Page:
To avert bloodshed last year on Martin Luther King Jr. Day in the state capital of Virginia, the FBI swooped into a Delaware apartment on January 16, 2020, to arrest three neo-Nazi white supremacists bent on provoking a race war.
The arrests — based in part on information the FBI obtained by bugging the apartment — stopped the men four days before they had an opportunity to kill people, including police, at a massive pro-gun rally in Richmond. Their ultimate aim, according to a federal indictment, was to overthrow the government.
The tactics and language the men used while under surveillance by the FBI and the Bureau of Alcohol, Tobacco, Firearms and Explosives for months before their arrests previewed the behavior of some of the rioters who showed up in Washington nearly a year later.
All three defendants — members of a hate group called “The Base” — remain in federal custody, with the youngest serving a five-year sentence since pleading guilty in December to a conspiracy charge. The other two — both military veterans — are awaiting trial in Baltimore without bail after prosecutors convinced the court that they are too dangerous to be released.
Prosecutors cited language used by The Base in recruiting materials as justification for continuing to imprison the Richmond defendants until they are tried. One post said: “If you want a society with traditional values, electoral politics could still achieve that theoretically. But if you want a *White* society, electoral politics can’t achieve that unless the current System of government is replaced. The current System can’t be replaced peacefully.”
Equipped with more than 1,500 rounds of ammunition, combat gear, and automatic weapons, the men planned to mingle with other hate groups in downtown Richmond during Lobby Day, an annual pro-gun rally near the Virginia Capitol that ultimately drew a heavily armed crowd of 20,000, more than double the size of the mob that rioted in Washington on January 6.
The FBI got on the trail of the three after an investigation of Canadian white supremacists, published by the Winnipeg Free Press in mid-August 2019, unmasked a former Canadian Army reservist named Patrik Jordan Mathews as a recruiter for The Base. Mathews, a combat engineer and explosives expert who was soon expelled from the Canadian Army Reserves, abandoned his vehicle and fled across the US-Canada border, later lamenting that he had not booby-trapped his cabin to kill Canadian Mounties seizing his weapons cache.
Picking up Mathews in Michigan 10 days after he crossed the Manitoba-Minnesota border were two fellow travelers from The Base: Brian Mark Lemley Jr., a 34-year-old former US Army Cavalry scout with experience in Iraq and affiliations with several extremist groups, and William Garfield Bilbrough IV, then a 19-year-old terrorist wannabe who served as a driver and dreamed of fighting in Ukraine.
During the next four months, they hid at various locations in Virginia, Maryland, and Delaware as they planned for revolution in Richmond. They also went to Georgia to buy 1,500 rounds of assault rifle ammunition and attend a secret armed training camp run by other members of The Base, some of whom were later arrested.
By last January, preparing for Lobby Day in Richmond, they discussed how easy it would be to hide out in rural areas en route to Richmond since the Commonwealth of Virginia is an open carry state where displaying firearms is legal. As Lemley, the former Army Cavalry soldier put it: “We’re just not in the fuckin quarantine zone [near the Capitol Building in Richmond] where they’re lookin to arrest people like us you know, but we would be in a Second Amendment sanctuary, so we shouldn’t have any trouble from local police; especially given the nature of the environment, where there is just angry gun owners just streaming in from all over the country.”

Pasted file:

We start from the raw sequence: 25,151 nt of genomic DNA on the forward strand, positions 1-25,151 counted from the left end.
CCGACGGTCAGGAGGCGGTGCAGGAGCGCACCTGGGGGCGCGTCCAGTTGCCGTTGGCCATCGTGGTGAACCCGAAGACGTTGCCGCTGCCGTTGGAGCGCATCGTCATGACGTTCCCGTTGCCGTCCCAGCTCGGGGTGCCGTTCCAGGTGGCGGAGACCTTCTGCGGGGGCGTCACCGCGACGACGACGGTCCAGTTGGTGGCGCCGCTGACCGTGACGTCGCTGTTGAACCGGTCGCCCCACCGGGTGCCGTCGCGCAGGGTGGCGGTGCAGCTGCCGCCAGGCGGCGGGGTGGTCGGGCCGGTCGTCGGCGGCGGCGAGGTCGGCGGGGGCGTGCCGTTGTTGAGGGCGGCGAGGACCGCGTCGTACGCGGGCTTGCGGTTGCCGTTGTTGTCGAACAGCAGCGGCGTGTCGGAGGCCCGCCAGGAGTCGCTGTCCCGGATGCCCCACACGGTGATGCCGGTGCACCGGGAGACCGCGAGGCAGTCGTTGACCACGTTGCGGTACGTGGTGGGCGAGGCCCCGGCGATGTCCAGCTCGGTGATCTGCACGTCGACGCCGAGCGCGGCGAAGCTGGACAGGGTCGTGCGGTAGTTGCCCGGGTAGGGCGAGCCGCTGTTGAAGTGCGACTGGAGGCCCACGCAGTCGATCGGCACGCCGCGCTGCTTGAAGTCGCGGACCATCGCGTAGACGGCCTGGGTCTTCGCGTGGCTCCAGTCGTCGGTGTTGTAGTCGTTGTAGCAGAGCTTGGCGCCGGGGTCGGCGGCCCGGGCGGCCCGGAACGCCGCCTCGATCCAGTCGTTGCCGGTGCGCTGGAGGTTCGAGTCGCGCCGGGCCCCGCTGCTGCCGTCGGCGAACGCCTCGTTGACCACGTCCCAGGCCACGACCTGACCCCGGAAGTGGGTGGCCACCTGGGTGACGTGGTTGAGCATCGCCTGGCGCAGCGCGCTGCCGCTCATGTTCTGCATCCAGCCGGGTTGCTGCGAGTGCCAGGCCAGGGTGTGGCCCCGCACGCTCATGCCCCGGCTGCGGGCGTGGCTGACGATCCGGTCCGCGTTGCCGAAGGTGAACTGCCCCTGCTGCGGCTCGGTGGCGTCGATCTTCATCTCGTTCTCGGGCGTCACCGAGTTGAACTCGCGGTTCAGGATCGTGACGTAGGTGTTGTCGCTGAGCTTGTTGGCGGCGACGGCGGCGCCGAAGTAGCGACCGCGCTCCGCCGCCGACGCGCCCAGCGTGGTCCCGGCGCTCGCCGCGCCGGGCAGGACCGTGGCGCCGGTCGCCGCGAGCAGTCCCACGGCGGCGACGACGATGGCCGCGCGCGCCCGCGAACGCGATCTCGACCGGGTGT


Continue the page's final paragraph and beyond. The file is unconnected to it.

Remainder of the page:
At the rally, the three planned to kill police officers and attendees equipped with higher quality guns and combat armor to steal what they called “Gucci gear.” Lemley speculated about spotting an isolated police officer, “If there’s like a PoPo cruiser parked on the street and he doesn’t have backup, I can execute him at a whim and just take his stuff.”
According to federal prosecutors, Lemley told Mathews, “Imagine this scenario, right? There’s a running skirmish of MAGAtards, liberty militias, and libertarians, like basically like trying, they’re like shooting their way out of the city essentially, alright.”
Mathews too liked the potential setup during the rally. “That opportunity is boundless, and the thing is you’ve got tons of guys who are just in theory should be radicalized enough to know that all you gotta do is start making things go wrong and if Virginia can spiral out to fucking full blown civil war.”
After Bilbrough was sentenced in Baltimore on December 8, Robert K. Hur, the US Attorney for Maryland, said: “William Bilbrough and his cohorts intended to inflict violence on the basis of their racist and hateful beliefs. As long as violent extremists take steps to harm innocent people, we will continue to use all of the tools we have to prevent and deter them.”
In Richmond last year, that approach by the FBI’s Joint Terrorism Task Force, the ATF, and state police departments worked beautifully and apparently deterred an immense, well-armed crowd from deteriorating into violence. Now the question is, what did the Trump administration’s Justice Department know about the buildup to the insurrection at the US Capitol and what — if anything — did they do to stop it?
Related front page panorama photo credit: Adapted by WhoWhatWhy from WBAL-TV 11 Baltimore.
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